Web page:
The scientists were so preoccupied with whether they could
they didn't stop to think if they should.
Scotland is brimming with valuable cultural exports. Among them, whacking wee baws doon a field, offal stuffed in offal, men's skirts, and deep-frying things that have no business being deep-fried. On the latter point, one enterprising food delivery outfit with its finger on the pulse of very important current affairs asked a …
I've never seen the strange creations in Scotland, but its Northamptonshire offshoot, Corby, that has Chippies which are very happy to fry anything. Deep fried and battered Pizza anyone?
Corby has other claims to fame:
* The huge Stewarts and Lloyds Steel Works imported most of the original workforce from Scotland
* Biggest Highland Games, outside of Scotland
* Highest number of black cabs, outside of London
* Strangest frying habits, probably
* Persistently reappearing at the top of the "deaths by Covid" charts in the UK
* Highest death rate from preventable disease in the UK
I could go on, but it's probably a little unfair as I know quite a few nice people from there.
Appropriately enough at the other end of the (dis)United Kingdom. Plymouth to be precise. The chippie in question was on the Barbican and we were in Sutton Harbour and didn't fancy cooking so ordered Cadiz style fish with Belgian style potatoes when we saw that they also offered deep fried confectionery. The lady in the shop had never had an order for one so was quite amused to try it. Needless to say it was disgusting and we did a naughty and fed the seagulls.
Because you need one to wash the taste away -->
I've had more than a few deep fried mars-bars, there's a chippy near the old office that serves them.
Much further back in life, though, I worked in an off-license next to a chippy. The woman who ran it came in one-day asking for ideas of things to deep-fry and wanting my to be the guinea pig, so I've had
- Deep fried pizza (one of those little personal ones that tesco/coop etc do)
- Deep fried creme egg (delicious, but the centre is molten fire)
- Deep fried maltesers (don't really work)
- Deep fried curly-wurly (gooey)
- Deep fried icecream (meh)
The chippy near my school used to deep fry various other things to, Mars, snickers, bounties and a "jam fritter" (deep fried jam sandwich with golden syrup drizzeled).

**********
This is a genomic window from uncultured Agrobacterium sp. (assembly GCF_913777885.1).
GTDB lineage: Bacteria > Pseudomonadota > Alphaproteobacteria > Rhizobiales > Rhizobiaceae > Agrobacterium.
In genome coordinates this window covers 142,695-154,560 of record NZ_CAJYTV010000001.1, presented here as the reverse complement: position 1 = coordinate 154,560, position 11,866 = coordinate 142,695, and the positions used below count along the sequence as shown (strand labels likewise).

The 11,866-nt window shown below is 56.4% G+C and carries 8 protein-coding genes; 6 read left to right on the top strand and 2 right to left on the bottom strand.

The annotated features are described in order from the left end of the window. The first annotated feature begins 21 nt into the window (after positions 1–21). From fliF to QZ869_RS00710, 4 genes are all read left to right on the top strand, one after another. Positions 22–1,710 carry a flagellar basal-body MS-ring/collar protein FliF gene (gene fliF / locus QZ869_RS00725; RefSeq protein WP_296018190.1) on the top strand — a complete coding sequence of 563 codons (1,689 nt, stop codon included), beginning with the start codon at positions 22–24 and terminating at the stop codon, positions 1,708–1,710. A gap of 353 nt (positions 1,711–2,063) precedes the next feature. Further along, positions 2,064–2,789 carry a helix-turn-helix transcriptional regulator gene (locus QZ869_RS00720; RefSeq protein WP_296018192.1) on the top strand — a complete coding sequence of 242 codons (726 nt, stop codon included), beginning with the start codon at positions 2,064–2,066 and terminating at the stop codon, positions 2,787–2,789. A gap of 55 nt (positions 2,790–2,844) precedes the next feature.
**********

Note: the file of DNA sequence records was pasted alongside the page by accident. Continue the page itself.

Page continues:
I fear those years of questionable snacks will catch up with me soon though
Im a rather happy scot today. My favourite news site has mentioned my very favourite chippy from my home town. Memories of a mis-spent youth, and I do live round the corner (when I am home). The pizza crunch is excellent as is the battered sausage; one cut in half on a buttered roll please with broon sauce thank you very much!
Thanks el reg!
Well, if you're in Beaverton, Oregon (just outside of Portland) and you have a hunger for fish and chips and a deep fried Mars bar and Irn-Bru... you're in luck!
"The Frying Scotsman, a Portland fish and chip cart from Scotland native James King, will pack up its fryers and move to Beaverton after nearly a decade downtown.
Alongside thick-cut fries and golden cod or haddock -- considered by some to be Portland's best fish and chips -- King offers Scottish staples such as deep-fried Mars bars and the bright orange soda Irn Bru (Scotland's other national drink)."
Then again, Scotland has nothing on American State Fairs when it comes to deep-frying... anything. Bubblegum, beer, butter... just a sample of the, um, goodness on offer.
Yes, fried beer... fried Pepsi... fried cheesecake...
[Beer to wash it all down because there isn't an icon of arteries seizing up.]
I remember a trip to the french countryside, and one of my party ordered "pied de porc" from a Very French restaurant under the assumption that it must be a regional delicacy. It turned out exactly what you asked for, a pig's foot, all bone with very few edible and fewer digestible parts. We asked the waiter about it in our best broken french, and his response was, "only tourists order that!"
So leave your deep-fried chocolate bars on the menu, it's what the tourists think is essentially scottish!
'My food is your food...' Jabbar went on. 'Vimes stared down at the dish by the fire. It looked like a sheep or a goat had been the main course. And the man bent down, picked up a morsel and handed it to him. Sam Vimes looked at the mouthful. And it looked back. 'The best part,' said Jabbar, and made appreciative suckling noises. He added something in Klatchian. There was some muffled laughter from the other men around the fire. 'This looks like a sheep's eyeball,' said Vimes, doubtfully. 'Yes, sir,' said Carrot. 'But it is unwise to–'
'You know what?' Vimes went on. 'I think this is a little game called “Let's see what offendi will swallow”. And I'm not swallowing this, my friend.' Jabbar gave him an appraising look. The sniggering stopped. 'Then it is true that you can see further than most,' he said. 'So can this food,' said Vimes. 'My father told me never to eat anything that can wink back.' There was one of those little hanging-by-a-thread moments, which might suddenly rock one way or the other into a gale of laughter or sudden death. Then Jabbar slapped Vimes on the back. The eyeball shot off his palm and into the shadows, 'Well done! Extremely good! First time it have not worked in twenty year! Now sit down and have proper rice and sheep just like mother!'
- Jingo, Terry Pratchett
Sir Pterry icon, El Reg?
The reason your Aberdeenshire correspondent was unaware of deep fried Mars bars is that the heathens that eat it are all west of Stirling. We righteous east coast chaps have a sophisticated cuisine such as onion bridies and mutton pies (pehs in my home town). None of us from anywhere ever go to Edinburgh so who knows what they consume there; probably babies and pet kittens.